Using Chinese medical theory of excess and deficiency, external and internal pathogenic factors and biomedical concepts, acupuncturists develop a diagnosis regarding the specific pathology at work and its underlying cause.
Based on the diagnosis, various acupuncture points are stimulated with fine needles, heat, gentle electrical stimulation, laser, suction or physical pressure.
41% of acupuncturists surveyed by Endeavour College of Natural Health in 2013 earned more than $50,000, with 12% earning more than $150,000 per year.
Employment prospects are tipped to grow very strongly up to 2017, according to respected federal government employment initiative Job Outlook.
The average salary for an acupuncture practitioner is $85,000, according to the Australian Bureau of Statistics.
77% of acupuncturists surveyed by Endeavour are currently working in clinical practice, with 41% owning and operating their own clinic.
Many acupuncturists treat clients in their own clinic or work from a multi modality clinic or hospital in consultation with other registered health care providers. Acupuncture practitioners work with clients to provide care plans and treatment which typically incorporates needling, moxibustion, dietary advice, Chinese herbs and lifestyle advice. Practitioners may choose to focus on particular areas of interest such as women’s medicine, sports medicine, men’s medicine or chronic disease.
Qualified acupuncturists are in great demand as lecturers, supervisors and academics with leading education institutions around the world. This can involve writing course curriculum for vocational and higher education institutions, guiding students through the academic process, evaluating assessments and exams and presenting seminars and workshops.
Many Endeavour acupuncturists have gone on to find great success in the media through securing employment in radio, television, newspapers, magazines, industry publications or popular blogs where they can share their expertise with the public. This could be in the form of regular opinion pieces, columns or feature stories.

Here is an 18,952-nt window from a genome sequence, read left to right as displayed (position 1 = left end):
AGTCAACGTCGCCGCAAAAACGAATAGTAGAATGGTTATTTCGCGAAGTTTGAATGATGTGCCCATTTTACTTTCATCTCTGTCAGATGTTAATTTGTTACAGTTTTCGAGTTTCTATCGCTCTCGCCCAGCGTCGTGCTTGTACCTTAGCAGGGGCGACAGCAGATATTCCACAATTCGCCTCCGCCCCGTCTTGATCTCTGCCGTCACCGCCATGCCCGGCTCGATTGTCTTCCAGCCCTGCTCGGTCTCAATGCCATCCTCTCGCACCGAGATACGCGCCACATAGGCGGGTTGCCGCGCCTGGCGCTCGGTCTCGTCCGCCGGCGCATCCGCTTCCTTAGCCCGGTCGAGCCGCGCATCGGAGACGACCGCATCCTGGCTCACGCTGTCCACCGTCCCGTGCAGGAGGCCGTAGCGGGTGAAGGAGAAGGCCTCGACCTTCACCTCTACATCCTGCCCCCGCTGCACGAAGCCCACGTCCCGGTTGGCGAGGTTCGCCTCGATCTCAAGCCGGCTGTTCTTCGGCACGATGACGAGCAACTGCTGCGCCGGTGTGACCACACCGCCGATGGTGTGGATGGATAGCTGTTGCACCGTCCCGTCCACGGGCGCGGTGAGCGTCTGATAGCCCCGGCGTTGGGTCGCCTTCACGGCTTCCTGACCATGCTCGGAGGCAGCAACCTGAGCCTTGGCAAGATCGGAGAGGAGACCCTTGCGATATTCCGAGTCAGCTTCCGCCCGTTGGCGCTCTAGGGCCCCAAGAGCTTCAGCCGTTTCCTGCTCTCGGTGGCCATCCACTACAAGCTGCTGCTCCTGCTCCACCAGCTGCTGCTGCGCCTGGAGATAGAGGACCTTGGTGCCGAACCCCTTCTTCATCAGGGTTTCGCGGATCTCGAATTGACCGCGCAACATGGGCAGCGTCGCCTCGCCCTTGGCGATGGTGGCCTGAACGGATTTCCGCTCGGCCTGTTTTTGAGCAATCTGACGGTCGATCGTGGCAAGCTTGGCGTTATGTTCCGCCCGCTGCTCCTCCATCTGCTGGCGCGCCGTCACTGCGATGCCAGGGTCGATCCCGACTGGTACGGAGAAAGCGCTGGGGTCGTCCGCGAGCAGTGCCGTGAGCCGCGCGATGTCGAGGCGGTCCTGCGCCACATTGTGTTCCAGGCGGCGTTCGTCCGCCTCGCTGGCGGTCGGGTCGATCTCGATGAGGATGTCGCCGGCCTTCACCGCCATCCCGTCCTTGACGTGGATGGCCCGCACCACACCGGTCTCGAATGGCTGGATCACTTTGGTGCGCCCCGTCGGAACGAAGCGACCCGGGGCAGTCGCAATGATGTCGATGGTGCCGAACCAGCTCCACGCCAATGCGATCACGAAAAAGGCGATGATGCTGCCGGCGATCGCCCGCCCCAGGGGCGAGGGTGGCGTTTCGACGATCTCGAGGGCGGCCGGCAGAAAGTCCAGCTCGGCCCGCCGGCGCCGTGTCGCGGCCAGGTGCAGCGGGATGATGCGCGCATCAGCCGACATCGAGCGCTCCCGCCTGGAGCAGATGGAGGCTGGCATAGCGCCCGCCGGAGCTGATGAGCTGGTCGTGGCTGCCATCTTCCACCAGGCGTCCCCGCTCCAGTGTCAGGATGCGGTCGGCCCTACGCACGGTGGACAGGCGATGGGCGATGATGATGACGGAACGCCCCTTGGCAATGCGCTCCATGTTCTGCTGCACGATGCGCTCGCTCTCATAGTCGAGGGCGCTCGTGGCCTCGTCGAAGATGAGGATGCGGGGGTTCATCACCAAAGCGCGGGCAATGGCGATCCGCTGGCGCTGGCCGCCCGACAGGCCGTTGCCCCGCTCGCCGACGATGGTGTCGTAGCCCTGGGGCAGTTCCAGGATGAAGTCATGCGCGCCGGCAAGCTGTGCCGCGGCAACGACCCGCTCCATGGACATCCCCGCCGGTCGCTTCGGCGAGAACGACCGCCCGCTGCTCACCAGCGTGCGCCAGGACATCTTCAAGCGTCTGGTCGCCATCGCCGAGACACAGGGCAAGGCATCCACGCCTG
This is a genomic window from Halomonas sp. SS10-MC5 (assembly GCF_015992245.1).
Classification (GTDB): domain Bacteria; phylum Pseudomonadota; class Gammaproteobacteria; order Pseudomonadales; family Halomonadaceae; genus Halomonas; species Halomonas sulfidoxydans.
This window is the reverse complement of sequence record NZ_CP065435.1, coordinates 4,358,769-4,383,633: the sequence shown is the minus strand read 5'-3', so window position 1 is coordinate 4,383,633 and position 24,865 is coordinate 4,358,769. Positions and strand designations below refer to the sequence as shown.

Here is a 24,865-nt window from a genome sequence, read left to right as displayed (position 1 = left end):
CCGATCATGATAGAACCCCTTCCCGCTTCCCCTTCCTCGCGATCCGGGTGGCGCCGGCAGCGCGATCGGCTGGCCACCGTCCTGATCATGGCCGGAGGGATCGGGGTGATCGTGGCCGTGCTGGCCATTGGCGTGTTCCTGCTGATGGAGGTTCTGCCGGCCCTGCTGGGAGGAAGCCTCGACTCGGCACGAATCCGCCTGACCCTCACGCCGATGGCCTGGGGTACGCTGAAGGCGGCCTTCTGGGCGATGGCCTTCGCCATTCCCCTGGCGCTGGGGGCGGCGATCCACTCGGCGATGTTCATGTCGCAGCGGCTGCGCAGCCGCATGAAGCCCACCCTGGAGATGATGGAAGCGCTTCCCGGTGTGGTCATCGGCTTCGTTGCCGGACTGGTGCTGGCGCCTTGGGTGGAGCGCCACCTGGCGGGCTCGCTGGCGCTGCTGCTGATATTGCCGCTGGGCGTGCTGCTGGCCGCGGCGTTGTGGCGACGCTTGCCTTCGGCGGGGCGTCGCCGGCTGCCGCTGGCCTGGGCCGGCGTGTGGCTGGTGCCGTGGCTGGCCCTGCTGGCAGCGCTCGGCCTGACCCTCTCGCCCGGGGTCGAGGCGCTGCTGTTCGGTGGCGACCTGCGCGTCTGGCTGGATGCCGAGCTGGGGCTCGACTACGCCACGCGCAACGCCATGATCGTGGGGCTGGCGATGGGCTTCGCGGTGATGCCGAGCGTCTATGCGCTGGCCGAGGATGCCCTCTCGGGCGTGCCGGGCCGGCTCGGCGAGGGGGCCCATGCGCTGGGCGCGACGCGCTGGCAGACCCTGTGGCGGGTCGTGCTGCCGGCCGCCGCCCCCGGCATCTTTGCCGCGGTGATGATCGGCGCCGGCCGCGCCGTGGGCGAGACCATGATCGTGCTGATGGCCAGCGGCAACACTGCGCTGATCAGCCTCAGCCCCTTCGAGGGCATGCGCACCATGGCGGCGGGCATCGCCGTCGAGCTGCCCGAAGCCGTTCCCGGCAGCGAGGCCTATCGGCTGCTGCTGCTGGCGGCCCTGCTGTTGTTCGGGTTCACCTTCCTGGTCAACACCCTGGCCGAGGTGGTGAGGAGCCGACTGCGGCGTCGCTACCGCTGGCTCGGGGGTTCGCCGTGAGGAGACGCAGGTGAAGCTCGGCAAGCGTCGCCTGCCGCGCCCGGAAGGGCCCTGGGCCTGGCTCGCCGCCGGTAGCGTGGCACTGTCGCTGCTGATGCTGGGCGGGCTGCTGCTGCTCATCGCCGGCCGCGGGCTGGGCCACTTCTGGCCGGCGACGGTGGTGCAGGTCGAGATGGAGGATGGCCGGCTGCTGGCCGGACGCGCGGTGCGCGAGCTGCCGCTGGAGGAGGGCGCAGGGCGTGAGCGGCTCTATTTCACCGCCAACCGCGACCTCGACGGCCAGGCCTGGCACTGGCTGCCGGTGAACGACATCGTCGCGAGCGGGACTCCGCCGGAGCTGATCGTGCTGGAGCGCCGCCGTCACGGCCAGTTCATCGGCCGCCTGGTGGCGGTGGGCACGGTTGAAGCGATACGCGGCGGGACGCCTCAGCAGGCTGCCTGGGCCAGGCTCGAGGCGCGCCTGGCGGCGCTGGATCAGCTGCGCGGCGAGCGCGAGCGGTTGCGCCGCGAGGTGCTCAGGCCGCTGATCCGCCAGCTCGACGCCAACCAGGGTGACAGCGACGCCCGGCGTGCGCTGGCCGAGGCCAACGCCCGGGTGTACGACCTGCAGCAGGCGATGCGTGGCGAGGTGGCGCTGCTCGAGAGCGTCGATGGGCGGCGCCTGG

Product development roles
Some acupuncturists are employed in product development roles, which can involve consulting with nutraceutical brands to develop Chinese Medicine herbal lines for health care practitioners or over-the-counter herbal remedies for the public.
Safety and compliance roles
There is a demand for qualified acupuncturists in the area of safety and compliance, with the Federal Government’s Therapeutic Goods Administration hiring acupuncture graduates to apply their skills to areas such as health care reform and regulatory issues.
Herb farmers or product manufacturer
Acupuncturists can have great success growing Chinese herbs in Australia or manufacturing their own products to export or sell to acupuncture practitioners.
Specialist roles in retreats and day spas
Some acupuncturists enjoy the environment a wellness retreat or a day spa offers, and prefer to treat clients in that setting on a casual or permanent basis.
The percentage of males and females working full time and part time as acupuncturists are:
- Male Full Time: 26%
- Male Part Time: 9%
- Female Full Time: 13%
- Female Part Time: 53%
Average weekly hours
Average weekly hours worked for a full time acupuncturist is 39.8 hours per week. (ABS statistics)
Clients per week
Most acupuncturists surveyed by Endeavour consult with between 11 and 30 clients per week.
Rod Martin - Founder, Go2 Human Performance
As one of Australia’s most highly decorated karate instructors in the JKF Goju Kai Australia and a successful business owner, the Endeavour College alumnus and experienced acupuncturist now runs several rapidly growing multi-modality clinics that attract wide attention from conventional and complementary healthcare professionals for achieving exceptional patient outcomes through an effective, integrated healthcare model.